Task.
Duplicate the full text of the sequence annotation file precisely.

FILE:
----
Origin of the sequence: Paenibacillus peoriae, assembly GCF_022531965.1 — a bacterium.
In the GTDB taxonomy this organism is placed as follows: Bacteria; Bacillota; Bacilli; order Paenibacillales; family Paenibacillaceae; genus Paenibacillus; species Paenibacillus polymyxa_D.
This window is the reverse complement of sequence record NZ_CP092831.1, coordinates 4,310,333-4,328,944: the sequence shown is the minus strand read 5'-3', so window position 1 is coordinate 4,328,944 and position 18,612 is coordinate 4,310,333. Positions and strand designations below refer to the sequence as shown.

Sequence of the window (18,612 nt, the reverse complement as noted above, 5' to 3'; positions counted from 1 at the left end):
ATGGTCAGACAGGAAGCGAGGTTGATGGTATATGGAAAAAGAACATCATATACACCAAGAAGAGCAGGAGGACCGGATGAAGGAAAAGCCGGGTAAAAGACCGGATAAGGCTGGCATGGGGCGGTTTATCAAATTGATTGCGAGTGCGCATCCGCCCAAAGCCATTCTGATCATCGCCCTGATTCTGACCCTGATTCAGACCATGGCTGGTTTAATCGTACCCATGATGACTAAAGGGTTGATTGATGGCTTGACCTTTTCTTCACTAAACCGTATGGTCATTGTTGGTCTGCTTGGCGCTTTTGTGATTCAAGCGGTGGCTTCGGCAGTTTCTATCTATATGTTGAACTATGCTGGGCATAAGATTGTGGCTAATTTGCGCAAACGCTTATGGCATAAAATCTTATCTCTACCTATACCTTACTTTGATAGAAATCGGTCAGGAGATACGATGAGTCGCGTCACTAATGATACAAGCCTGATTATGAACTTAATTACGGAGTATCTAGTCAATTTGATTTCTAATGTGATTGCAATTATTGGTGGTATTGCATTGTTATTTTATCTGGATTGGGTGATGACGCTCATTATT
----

Origin of the sequence: Paenibacillus peoriae, assembly GCF_022531965.1 — a bacterium.
In the GTDB taxonomy this organism is placed as follows: Bacteria; Bacillota; Bacilli; order Paenibacillales; family Paenibacillaceae; genus Paenibacillus; species Paenibacillus polymyxa_D.
This window is the reverse complement of sequence record NZ_CP092831.1, coordinates 4,310,333-4,328,944: the sequence shown is the minus strand read 5'-3', so window position 1 is coordinate 4,328,944 and position 18,612 is coordinate 4,310,333. Positions and strand designations below refer to the sequence as shown.

Sequence of the window (18,612 nt, the reverse complement as noted above, 5' to 3'; positions counted from 1 at the left end):
ATGGTCAGACAGGAAGCGAGGTTGATGGTATATGGAAAAAGAACATCATATACACCAAGAAGAGCAGGAGGACCGGATGAAGGAAAAGCCGGGTAAAAGACCGGATAAGGCTGGCATGGGGCGGTTTATCAAATTGATTGCGAGTGCGCATCCGCCCAAAGCCATTCTGATCATCGCCCTGATTCTGACCCTGATTCAGACCATGGCTGGTTTAATCGTACCCATGATGACTAAAGGGTTGATTGATGGCTTGACCTTTTCTTCACTAAACCGTATGGTCATTGTTGGTCTGCTTGGCGCTTTTGTGATTCAAGCGGTGGCTTCGGCAGTTTCTATCTATATGTTGAACTATGCTGGGCATAAGATTGTGGCTAATTTGCGCAAACGCTTATGGCATAAAATCTTATCTCTACCTATACCTTACTTTGATAGAAATCGGTCAGGAGATACGATGAGTCGCGTCACTAATGATACAAGCCTGATTATGAACTTAATTACGGAGTATCTAGTCAATTTGATTTCTAATGTGATTGCAATTATTGGTGGTATTGCATTGTTATTTTATCTGGATTGGGTGATGACGCTCATTATT